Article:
2/06/2017 – Next step was to finalize the title transfer which required some paperwork in order to finalize this process. In order to move forward with submitting the building permit this step was necessary. We worked with a close family friend and lawyer who walked us through this process. The paperwork we were responsible for were the: Supplemental StatementReal Estate Excise Tax Affidavitand the Statutory Warranty Deed. We needed to have the Statutory Warranty Deed notarized at the bank and then submitted. We received the invoice for the title insurance ($900)  and recording fees. We received the title policy in the mail shortly after and celebrated with a glass of champagne – almost 1 year later, we are finally homeowners!

3/26/2017 – We are now waiting to finalize the plans and then submit for the building permit…stay tuned!

5/9/2017 –  The plans are finished! We are now just waiting on one document we need from Water District 19 and then we can submit for the building permit.

5/11/2017 – We attempted to submit our application for the building permit today but the plans were rejected. The County pointed out that the lot was still consisting of 2 separate parcels and that they have not been combined, although we did this 6 months ago. They continued to explain that there is actually 2 ways you can combine your lots: The first is for tax purposes with the Assessors office and the second is physically merging them with the County. We were never explained this and wonder why King County wouldn’t mention that when we asked to merge the lots but tried not to think about that and move forward with what was needed…which was a lot.

  • They needed us to complete an Application to Merge Lots or a “Boundary Line Adjustment” form. The application required: $1,342, notarized signatures, lot numbers that you are merging and a legal description of the lots (before and after combined). The legal description of the lot was something we thought we had already but we didn’t so we had to call the surveyor and ask them to write that for us which they did for $75.

5/18/2017 – One week later – we successfully submitted our building permit today!!! We were missing one document (the Current Title Report) which we contacted First American Title for since they provided us with Title Insurance and they are processing for a fee of $385.35. We will have that submitted to the county directly.  We celebrated with a beer and a movie.

…..We couldn’t just sit around waiting for our building permit so we decided to travel a bit. In the 3 months that it took, we went to Alaska, Oregon, California, Nebraska and Missouri. Not to mention the weekends filled with family, friends, festivals and weddings. We certainly accomplished our goal of staying busy and enjoyed the time during this process when everything was out of our control and there was nothing we could do. Terrifying, yet relaxing.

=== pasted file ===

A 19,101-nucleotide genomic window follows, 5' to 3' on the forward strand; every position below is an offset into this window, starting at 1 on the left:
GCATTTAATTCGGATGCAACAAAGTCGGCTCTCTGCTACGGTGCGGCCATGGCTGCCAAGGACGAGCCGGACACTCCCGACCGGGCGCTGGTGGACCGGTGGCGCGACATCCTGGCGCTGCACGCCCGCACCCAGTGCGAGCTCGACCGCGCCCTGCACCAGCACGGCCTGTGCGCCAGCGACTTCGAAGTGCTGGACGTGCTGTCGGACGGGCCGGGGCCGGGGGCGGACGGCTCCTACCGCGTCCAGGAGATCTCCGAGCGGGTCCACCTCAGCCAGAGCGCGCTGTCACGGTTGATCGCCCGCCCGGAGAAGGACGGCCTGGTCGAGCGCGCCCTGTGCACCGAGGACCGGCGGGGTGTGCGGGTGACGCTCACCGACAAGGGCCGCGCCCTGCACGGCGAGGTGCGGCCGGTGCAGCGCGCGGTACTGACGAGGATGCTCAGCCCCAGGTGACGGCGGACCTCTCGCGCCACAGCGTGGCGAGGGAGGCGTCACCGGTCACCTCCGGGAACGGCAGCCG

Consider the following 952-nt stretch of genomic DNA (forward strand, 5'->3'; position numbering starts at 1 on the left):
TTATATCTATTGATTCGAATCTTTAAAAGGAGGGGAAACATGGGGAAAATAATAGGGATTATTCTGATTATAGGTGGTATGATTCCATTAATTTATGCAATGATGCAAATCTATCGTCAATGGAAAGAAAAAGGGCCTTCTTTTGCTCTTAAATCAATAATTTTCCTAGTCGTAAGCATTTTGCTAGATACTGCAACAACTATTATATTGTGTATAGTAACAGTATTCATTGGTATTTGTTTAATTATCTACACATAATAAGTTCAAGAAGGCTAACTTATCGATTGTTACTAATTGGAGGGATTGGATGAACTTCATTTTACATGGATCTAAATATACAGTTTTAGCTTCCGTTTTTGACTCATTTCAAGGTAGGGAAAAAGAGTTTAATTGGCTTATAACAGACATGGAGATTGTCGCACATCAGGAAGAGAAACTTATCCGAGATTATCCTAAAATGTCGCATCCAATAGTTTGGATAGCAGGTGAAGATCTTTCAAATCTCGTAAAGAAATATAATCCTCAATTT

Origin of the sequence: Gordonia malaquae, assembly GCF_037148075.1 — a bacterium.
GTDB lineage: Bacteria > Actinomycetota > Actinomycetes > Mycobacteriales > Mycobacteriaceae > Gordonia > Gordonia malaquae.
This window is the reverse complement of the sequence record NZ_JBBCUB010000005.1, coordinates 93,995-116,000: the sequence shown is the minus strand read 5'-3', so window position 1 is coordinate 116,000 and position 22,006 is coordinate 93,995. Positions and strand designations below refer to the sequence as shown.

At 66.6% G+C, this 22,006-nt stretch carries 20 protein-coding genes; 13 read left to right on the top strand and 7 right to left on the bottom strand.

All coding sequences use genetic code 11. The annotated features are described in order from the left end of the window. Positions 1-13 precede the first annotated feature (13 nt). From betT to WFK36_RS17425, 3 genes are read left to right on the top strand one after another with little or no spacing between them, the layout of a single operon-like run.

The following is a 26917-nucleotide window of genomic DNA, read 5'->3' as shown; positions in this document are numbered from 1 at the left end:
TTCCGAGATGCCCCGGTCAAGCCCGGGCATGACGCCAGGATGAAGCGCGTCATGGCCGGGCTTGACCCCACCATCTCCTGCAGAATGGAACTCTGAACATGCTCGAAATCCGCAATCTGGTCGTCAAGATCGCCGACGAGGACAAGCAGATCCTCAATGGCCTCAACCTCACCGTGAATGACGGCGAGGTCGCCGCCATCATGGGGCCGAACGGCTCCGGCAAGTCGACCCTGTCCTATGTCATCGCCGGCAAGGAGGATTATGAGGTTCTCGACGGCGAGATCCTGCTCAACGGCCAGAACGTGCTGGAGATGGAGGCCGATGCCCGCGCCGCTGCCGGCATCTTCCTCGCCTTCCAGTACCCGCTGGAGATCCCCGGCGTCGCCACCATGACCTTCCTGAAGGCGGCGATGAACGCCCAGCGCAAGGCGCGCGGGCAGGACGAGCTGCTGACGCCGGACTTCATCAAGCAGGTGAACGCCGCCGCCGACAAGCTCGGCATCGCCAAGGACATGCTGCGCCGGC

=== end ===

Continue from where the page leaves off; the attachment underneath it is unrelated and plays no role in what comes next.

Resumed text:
8/16/2017 –  Building permit approved and ready to be picked up! We received the notice of approval via email and could not be more excited. We were ready to head straight to the County to pick it up until our Builder told us to wait. He explained that once you pick up your building permit from the county, the clock starts ticking and you have exactly 12 months to build the house or you have to file an extension and pay another $1,000. Instead of wasting precious time while we got out ducks in a row to head to the bank we figured we would wait until we can go straight from the County, to the bank and not waste any time in between.

9/18/2017 – DEMO DAY! Today we began demolition on the house which was bitter sweet. Our neighbor, Kenny watched with my mom and I as the house disappeared and  shared memories we had about our time living in the small beach house. We demolished the existing structure and got right into pouring the foundation. Because we had not completed the construction loan, we had to stop construction after the foundation. You can do everything but framing and the bank will have to come out and inspect because you close.

12/27/2017 – Today we closed with the bank!!! Papers are signed, sealed and delivered. This has been the most stressful part of the process by far. We began this process in September and started shopping around for banks and decided on HomeStreet Bank because of the interest rate and closing costs.

My advice: again, be patient and constantly check on the status….things magically get pushed along when you are asking for status updates and timelines regularly, as annoying as you might seem. It was amazing to me how long to the process took just because of the back and forth. They would give us a list of what they needed from us and weeks later give us another list and that back and forth lasted for months. It is also frustrating that you are working with the “middle man” at the bank and so there is so much back and forth.

The process: There were several pieces to the construction loan, 1) Paperwork – and lots of it 2) Conference call – with loan officer and builder 3) Closing papers 4) Champagne

After you close with the bank you are required to start construction within 20 days, which was not difficult to us because we were basically waiting – with hammer ready – to begin right away. Now, it is full steam ahead!!!